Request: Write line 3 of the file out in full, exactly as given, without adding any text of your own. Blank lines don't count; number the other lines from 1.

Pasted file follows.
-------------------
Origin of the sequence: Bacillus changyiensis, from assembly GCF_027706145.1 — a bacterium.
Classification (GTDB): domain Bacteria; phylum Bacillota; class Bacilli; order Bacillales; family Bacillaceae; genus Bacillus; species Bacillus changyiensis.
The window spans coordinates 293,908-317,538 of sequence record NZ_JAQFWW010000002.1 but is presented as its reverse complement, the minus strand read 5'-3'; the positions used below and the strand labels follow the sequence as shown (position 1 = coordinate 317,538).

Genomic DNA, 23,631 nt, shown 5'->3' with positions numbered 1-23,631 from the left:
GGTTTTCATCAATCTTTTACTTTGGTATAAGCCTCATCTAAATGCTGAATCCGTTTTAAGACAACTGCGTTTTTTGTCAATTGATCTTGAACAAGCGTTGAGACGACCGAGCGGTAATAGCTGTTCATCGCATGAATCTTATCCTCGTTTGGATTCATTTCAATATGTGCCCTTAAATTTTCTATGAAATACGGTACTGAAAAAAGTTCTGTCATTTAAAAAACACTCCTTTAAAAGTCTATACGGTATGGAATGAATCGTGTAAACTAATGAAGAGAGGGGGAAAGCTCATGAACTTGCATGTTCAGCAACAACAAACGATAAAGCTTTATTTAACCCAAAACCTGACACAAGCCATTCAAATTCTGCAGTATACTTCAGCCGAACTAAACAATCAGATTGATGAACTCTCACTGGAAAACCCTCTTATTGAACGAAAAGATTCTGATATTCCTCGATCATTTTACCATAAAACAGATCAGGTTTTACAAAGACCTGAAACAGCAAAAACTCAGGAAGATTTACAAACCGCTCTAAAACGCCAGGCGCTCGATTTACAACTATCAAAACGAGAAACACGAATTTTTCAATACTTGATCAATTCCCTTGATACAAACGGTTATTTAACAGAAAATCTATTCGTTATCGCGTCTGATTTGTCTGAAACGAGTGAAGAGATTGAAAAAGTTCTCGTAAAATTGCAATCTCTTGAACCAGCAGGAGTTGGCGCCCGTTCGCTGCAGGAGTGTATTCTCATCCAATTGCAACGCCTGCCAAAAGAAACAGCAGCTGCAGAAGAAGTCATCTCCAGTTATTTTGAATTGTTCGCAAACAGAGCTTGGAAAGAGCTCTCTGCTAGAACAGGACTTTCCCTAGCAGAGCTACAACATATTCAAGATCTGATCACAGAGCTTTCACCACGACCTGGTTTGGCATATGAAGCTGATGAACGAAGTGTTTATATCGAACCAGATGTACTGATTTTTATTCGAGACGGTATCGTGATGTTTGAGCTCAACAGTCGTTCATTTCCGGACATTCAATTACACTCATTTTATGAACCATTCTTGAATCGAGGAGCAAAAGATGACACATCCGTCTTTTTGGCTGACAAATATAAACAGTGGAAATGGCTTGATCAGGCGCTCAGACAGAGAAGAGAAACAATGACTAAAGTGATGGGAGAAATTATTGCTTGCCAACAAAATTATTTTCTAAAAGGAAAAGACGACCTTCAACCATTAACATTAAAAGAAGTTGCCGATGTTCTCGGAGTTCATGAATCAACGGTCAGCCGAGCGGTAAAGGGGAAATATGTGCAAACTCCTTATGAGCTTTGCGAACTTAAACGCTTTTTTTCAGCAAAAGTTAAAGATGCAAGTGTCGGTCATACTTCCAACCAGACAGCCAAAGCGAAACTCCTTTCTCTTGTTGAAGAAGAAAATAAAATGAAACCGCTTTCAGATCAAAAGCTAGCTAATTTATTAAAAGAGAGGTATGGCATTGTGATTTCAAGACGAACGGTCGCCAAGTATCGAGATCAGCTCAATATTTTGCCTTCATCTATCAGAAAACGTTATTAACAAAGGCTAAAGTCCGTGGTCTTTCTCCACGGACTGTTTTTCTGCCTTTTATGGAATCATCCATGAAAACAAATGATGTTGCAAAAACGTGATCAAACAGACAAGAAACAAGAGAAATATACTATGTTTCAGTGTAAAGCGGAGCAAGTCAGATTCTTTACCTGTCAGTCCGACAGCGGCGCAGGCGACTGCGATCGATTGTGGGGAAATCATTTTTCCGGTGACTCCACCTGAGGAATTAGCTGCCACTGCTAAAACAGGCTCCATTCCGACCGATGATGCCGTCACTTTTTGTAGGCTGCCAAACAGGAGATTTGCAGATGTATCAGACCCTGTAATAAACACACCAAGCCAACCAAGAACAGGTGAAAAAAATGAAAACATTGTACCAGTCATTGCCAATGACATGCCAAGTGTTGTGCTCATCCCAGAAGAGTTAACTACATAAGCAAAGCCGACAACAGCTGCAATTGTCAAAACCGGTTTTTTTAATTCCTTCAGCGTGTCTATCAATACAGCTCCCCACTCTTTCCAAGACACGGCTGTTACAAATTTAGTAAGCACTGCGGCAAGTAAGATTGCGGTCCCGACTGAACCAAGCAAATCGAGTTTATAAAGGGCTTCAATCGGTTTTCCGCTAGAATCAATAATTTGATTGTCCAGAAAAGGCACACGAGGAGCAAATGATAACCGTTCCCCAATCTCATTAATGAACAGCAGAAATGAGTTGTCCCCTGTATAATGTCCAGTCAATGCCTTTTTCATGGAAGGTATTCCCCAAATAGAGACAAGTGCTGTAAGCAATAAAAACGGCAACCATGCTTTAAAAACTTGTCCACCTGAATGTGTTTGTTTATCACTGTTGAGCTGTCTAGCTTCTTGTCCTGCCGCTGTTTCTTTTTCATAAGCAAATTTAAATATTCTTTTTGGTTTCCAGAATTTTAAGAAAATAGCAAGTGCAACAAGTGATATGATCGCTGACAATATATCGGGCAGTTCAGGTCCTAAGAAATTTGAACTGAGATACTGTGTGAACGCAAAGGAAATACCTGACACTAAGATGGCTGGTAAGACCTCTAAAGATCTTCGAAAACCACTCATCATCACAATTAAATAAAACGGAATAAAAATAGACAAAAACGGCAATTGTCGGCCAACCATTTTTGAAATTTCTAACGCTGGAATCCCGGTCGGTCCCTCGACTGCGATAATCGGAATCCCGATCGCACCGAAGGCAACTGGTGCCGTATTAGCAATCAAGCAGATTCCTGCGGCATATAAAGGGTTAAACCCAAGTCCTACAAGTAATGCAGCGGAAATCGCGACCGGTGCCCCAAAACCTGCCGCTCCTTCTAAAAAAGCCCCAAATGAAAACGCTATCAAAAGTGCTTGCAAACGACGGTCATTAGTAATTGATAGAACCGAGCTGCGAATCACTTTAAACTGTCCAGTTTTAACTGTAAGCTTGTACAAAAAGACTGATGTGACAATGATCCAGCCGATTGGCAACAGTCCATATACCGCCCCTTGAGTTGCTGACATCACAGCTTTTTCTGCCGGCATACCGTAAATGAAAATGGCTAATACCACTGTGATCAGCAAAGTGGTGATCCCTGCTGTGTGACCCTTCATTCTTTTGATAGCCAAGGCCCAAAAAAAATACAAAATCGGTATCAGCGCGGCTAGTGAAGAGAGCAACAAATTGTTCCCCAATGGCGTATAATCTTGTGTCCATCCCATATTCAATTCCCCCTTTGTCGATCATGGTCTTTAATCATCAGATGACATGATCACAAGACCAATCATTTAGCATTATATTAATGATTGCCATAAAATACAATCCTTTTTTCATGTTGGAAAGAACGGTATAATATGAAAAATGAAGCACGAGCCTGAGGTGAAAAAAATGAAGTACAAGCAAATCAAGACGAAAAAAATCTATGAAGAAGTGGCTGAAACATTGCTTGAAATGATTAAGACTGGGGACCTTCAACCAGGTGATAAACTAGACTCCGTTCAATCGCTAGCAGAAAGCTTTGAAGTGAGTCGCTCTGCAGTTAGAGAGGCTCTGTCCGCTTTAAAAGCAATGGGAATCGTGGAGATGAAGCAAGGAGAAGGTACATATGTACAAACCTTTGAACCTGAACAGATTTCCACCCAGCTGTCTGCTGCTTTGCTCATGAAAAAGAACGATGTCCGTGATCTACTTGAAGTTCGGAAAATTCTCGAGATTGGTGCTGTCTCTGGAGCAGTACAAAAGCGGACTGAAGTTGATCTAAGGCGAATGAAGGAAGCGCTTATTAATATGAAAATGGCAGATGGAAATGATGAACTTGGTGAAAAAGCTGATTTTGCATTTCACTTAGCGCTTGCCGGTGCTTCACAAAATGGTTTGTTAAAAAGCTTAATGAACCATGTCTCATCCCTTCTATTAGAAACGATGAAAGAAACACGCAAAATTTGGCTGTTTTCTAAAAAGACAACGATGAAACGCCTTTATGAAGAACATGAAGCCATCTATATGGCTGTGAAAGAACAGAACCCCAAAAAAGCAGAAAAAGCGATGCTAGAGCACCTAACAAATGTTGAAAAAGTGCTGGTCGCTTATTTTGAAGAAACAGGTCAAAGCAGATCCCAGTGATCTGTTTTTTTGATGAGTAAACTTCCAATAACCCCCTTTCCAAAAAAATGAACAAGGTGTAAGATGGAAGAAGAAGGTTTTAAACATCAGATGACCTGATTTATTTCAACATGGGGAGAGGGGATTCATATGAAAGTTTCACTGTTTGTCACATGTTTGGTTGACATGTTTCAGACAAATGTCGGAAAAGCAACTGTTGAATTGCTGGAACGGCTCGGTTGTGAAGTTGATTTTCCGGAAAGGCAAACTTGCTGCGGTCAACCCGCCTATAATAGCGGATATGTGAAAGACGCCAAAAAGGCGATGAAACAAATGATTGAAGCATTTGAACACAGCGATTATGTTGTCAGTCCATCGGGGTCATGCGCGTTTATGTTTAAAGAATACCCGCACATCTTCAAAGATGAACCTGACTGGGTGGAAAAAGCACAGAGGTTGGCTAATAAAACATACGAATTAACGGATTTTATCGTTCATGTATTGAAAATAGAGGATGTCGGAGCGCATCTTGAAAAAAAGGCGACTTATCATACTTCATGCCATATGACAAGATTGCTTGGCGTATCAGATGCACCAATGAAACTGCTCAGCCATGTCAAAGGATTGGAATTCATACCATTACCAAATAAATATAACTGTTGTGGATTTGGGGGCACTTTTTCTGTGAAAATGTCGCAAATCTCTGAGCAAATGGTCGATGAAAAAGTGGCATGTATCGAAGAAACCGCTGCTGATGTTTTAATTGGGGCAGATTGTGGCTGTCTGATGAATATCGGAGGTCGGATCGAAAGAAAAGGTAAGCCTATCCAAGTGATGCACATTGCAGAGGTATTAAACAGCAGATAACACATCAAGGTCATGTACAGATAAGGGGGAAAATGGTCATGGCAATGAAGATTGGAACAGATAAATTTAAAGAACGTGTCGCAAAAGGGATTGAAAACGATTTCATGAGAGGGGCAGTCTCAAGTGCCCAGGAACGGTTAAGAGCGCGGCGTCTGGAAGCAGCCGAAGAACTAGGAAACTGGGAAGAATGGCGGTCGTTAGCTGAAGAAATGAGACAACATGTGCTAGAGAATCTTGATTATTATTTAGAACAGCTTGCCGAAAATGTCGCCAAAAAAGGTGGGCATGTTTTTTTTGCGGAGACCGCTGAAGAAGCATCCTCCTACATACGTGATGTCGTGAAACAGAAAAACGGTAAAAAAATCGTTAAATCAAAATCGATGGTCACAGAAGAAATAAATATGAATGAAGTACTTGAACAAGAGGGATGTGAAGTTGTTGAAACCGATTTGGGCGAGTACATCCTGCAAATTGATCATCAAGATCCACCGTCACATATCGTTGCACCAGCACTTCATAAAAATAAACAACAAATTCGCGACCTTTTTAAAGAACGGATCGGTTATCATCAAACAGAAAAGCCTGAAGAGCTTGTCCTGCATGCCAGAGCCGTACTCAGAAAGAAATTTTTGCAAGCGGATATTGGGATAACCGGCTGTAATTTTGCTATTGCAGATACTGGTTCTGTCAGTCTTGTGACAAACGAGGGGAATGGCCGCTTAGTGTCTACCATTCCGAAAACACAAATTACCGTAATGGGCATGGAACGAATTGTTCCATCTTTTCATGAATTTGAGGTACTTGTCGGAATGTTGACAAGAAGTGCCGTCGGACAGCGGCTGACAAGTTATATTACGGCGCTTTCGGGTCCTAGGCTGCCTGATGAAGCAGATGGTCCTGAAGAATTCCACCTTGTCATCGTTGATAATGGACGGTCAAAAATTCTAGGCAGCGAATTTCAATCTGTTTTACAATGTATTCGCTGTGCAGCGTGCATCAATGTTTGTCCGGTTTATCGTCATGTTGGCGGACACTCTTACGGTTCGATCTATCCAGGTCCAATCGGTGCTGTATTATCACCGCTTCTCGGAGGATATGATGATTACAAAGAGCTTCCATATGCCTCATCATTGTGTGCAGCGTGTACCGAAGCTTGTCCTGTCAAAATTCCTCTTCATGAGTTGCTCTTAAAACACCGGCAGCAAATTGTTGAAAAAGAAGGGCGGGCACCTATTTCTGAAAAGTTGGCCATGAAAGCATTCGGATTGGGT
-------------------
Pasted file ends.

The window spans coordinates 293,908-317,538 of sequence record NZ_JAQFWW010000002.1 but is presented as its reverse complement, the minus strand read 5'-3'; the positions used below and the strand labels follow the sequence as shown (position 1 = coordinate 317,538).